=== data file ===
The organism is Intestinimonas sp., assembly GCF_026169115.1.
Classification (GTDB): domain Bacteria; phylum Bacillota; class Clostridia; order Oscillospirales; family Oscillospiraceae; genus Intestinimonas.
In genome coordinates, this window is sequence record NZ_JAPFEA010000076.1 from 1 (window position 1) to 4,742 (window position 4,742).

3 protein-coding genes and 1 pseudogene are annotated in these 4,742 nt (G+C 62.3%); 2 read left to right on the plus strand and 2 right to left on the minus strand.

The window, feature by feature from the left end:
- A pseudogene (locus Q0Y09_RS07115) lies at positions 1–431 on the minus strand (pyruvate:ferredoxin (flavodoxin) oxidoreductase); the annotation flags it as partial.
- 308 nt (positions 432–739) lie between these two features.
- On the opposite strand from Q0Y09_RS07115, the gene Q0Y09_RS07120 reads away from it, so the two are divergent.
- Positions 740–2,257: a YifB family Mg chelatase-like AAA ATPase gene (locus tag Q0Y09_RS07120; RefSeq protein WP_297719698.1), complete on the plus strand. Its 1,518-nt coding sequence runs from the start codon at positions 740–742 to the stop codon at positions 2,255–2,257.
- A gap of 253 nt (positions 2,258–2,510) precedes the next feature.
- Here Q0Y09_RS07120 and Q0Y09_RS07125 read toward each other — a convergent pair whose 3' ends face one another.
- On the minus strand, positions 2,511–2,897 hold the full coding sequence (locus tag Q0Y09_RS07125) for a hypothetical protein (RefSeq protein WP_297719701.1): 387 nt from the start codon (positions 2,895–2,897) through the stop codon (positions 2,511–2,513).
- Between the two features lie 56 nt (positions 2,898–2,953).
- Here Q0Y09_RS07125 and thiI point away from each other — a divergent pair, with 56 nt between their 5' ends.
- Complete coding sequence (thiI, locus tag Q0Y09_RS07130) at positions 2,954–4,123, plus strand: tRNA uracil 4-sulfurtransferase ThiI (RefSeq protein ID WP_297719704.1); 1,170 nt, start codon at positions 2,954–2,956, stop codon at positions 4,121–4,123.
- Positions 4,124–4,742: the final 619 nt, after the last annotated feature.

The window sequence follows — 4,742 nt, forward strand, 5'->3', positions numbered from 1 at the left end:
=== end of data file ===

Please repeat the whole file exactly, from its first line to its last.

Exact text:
The organism is Intestinimonas sp., assembly GCF_026169115.1.
Classification (GTDB): domain Bacteria; phylum Bacillota; class Clostridia; order Oscillospirales; family Oscillospiraceae; genus Intestinimonas.
In genome coordinates, this window is sequence record NZ_JAPFEA010000076.1 from 1 (window position 1) to 4,742 (window position 4,742).

3 protein-coding genes and 1 pseudogene are annotated in these 4,742 nt (G+C 62.3%); 2 read left to right on the plus strand and 2 right to left on the minus strand.

The window, feature by feature from the left end:
- A pseudogene (locus Q0Y09_RS07115) lies at positions 1–431 on the minus strand (pyruvate:ferredoxin (flavodoxin) oxidoreductase); the annotation flags it as partial.
- 308 nt (positions 432–739) lie between these two features.
- On the opposite strand from Q0Y09_RS07115, the gene Q0Y09_RS07120 reads away from it, so the two are divergent.
- Positions 740–2,257: a YifB family Mg chelatase-like AAA ATPase gene (locus tag Q0Y09_RS07120; RefSeq protein WP_297719698.1), complete on the plus strand. Its 1,518-nt coding sequence runs from the start codon at positions 740–742 to the stop codon at positions 2,255–2,257.
- A gap of 253 nt (positions 2,258–2,510) precedes the next feature.
- Here Q0Y09_RS07120 and Q0Y09_RS07125 read toward each other — a convergent pair whose 3' ends face one another.
- On the minus strand, positions 2,511–2,897 hold the full coding sequence (locus tag Q0Y09_RS07125) for a hypothetical protein (RefSeq protein WP_297719701.1): 387 nt from the start codon (positions 2,895–2,897) through the stop codon (positions 2,511–2,513).
- Between the two features lie 56 nt (positions 2,898–2,953).
- Here Q0Y09_RS07125 and thiI point away from each other — a divergent pair, with 56 nt between their 5' ends.
- Complete coding sequence (thiI, locus tag Q0Y09_RS07130) at positions 2,954–4,123, plus strand: tRNA uracil 4-sulfurtransferase ThiI (RefSeq protein ID WP_297719704.1); 1,170 nt, start codon at positions 2,954–2,956, stop codon at positions 4,121–4,123.
- Positions 4,124–4,742: the final 619 nt, after the last annotated feature.

The window sequence follows — 4,742 nt, forward strand, 5'->3', positions numbered from 1 at the left end: